Yangtze River Cruise
The Yangtze River rises in the Tibet Plateau and flows east across the entire width of China until it empties into the East China Sea near Shanghai. Over 6300 km, it’s Asia’s largest river and the third-longest river in the world, after the Nile and Amazon.
Taking a cruise along this mighty river is a real voyage of discovery to enjoy some of the most spectacular scenery. It can slow your pace and relax your mind with a leisurely journey, letting you take in picturesque gorges from a deck chair or personal balcony. Every year, millions of travelers come to China to enjoy this fantastic experience. The Three Gorges (Qutang Gorge, Wu Gorge, Xiling Gorge) is the highlight of the Yangtze River, and most Yangtze River cruise ships are sailing in this section. It is blessed with a richness of natural/manmade scenery and cultural relics such as the Three Gorges Dam, Gemstone Stronghold, and Shennong Stream.
The river cruise itself is typically just a short part of the entire cruise tour itinerary, with time on the river only encompassing three to five nights (sailing between Chongqing and Yichang, or Chongqing and Wuhan). Mostly all itineraries include an excursion into the Lesser Three Gorges region and a stop at the Three Gorges Dam site; itineraries may also feature a visit to the Shibaozhai Temple; the pandas at the Chongqing Zoo; a primary school; the “ghost city” of Fengdu; or the Hubei Provincial Museum, with its cultural relics and ancient instruments.
The sheer size of the Yangtze River means it doesn’t have many of the same restrictions found on European rivers, such as low bridges or significant changes in water levels that can affect itineraries. This means ships are generally larger than European river vessels and can accommodate extra amenities, such as stateroom balconies, shops, spas, gyms, and/or Internet cafes.
Recommended Visiting Time: 4 days 3 nights or 5 days 4 nights
Boarding Time: 17h00-20h00
Departure Time: 21h00
Embarkation: Chaotianmen, Chongqing
Tickers: Above 2000 RMB, The price depends on a different boat and room type, please consult our travel agency for details.
Disembarkation: Maoping, Yichang
Arrival Time: 12h30-13h30
Best Time for Yangtze River Cruises
The main Yangtze cruise season is April to October, although some lines operate outside these months. The weather is most comfortable in spring (April and May) and autumn (September and October).
Three Gorges Dam: It took 17 years and more than an estimated $28 billion to build the world’s largest dam. While it’s a mighty feat of construction, the Three Gorges Dam was also controversial, as it controlled flooding on the Yangtze while drowning towns and archaeological sites, and displacing more than 1.3 million people. A tour covers the dam, locks, and hydroelectric power station (the largest in the world), as well as insight into the pros and cons of China’s largest construction project since the Great Wall. Sailing through the five-step lock adjacent to the dam is another highlight of any Yangtze River cruise.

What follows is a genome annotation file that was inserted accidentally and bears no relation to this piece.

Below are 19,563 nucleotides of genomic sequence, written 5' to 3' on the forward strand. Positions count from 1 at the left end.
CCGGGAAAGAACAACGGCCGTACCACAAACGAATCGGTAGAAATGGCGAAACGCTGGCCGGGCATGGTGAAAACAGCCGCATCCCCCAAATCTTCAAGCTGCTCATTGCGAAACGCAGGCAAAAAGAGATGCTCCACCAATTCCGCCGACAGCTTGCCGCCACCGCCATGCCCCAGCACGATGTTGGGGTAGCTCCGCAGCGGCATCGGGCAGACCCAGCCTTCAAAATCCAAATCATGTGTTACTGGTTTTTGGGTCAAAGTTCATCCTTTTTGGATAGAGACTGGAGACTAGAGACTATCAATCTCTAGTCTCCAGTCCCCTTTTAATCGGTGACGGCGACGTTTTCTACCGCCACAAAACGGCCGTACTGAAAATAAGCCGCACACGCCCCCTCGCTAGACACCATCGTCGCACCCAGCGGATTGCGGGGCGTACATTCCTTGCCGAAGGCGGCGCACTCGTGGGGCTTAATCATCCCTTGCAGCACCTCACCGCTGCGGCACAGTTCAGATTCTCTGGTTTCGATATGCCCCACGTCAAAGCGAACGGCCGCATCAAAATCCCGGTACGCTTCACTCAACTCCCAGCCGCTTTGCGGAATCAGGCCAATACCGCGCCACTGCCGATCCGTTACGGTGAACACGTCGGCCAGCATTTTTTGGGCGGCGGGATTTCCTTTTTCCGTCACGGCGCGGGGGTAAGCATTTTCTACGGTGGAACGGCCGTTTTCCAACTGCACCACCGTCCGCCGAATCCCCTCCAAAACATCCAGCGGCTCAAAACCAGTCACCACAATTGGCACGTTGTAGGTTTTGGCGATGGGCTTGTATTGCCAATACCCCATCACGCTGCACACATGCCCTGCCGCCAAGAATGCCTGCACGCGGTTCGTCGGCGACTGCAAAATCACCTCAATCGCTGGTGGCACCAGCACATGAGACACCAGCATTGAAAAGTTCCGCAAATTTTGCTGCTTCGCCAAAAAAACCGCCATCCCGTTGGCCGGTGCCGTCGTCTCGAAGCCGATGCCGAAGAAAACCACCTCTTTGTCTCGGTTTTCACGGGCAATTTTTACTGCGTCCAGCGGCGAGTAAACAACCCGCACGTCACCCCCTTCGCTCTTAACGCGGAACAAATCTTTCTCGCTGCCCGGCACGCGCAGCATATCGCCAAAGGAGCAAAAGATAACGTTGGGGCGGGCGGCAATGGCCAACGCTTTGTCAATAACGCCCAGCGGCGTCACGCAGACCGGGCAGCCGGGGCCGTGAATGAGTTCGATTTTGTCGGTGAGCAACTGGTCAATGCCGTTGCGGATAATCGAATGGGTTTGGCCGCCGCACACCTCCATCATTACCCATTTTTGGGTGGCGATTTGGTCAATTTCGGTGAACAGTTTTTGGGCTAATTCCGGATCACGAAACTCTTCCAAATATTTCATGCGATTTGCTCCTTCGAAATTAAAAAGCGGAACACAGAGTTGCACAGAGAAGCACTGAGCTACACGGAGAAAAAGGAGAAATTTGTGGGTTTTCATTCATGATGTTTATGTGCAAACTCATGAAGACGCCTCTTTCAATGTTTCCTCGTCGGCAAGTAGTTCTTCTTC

Lesser Three Gorges: Passengers leave their cruise ships and board smaller vessels to sail through the narrow, breathtaking Lesser Three Gorges region, lined by sheer cliffs and mountains. Bring binoculars for a chance to get a close-up view of the hanging coffins of the ancient Ba people that cling to the rock face, along with the ancient cliffside plank road and perhaps the monkeys that inhabit the banks.
Shibaozhai Temple: The dramatic 12-story, red Shibaozhai Temple is described as “the Pearl of the Yangtze.” It was built in 1650, and legend has it that the higher you climb, the more your prayers will be answered. It’s also worth clambering up the steep steps for the panoramic views over the river and surrounding countryside.
Fengdu: Called China’s ancient “Ghost City” near Ming Mountain, is known for its Taoist, Buddhist, and Confucianist ties to spirits and the afterlife, and its temples and statuary have proved this to visitors. Due to flooding from the Three Gorges Dam project, most of the mystical riverfront city has since been relocated to higher ground, though happily not all of the historic sections were submerged.
Shennv (Goddess) Stream and Shennong Stream boat trips：
Shennong Stream is generally quieter than Shennv and includes the option to travel on a traditional sampan boat rowed by local Tujia boatmen. Journeying into this stream takes you past riverside villages and ‘hanging’ wooden coffins lying on buttresses wedged into the cliff faces — a precarious burial spot believed to have been used by the Bo people. Scholars are still foxed as to how the coffins were placed here in the first place.
Share this article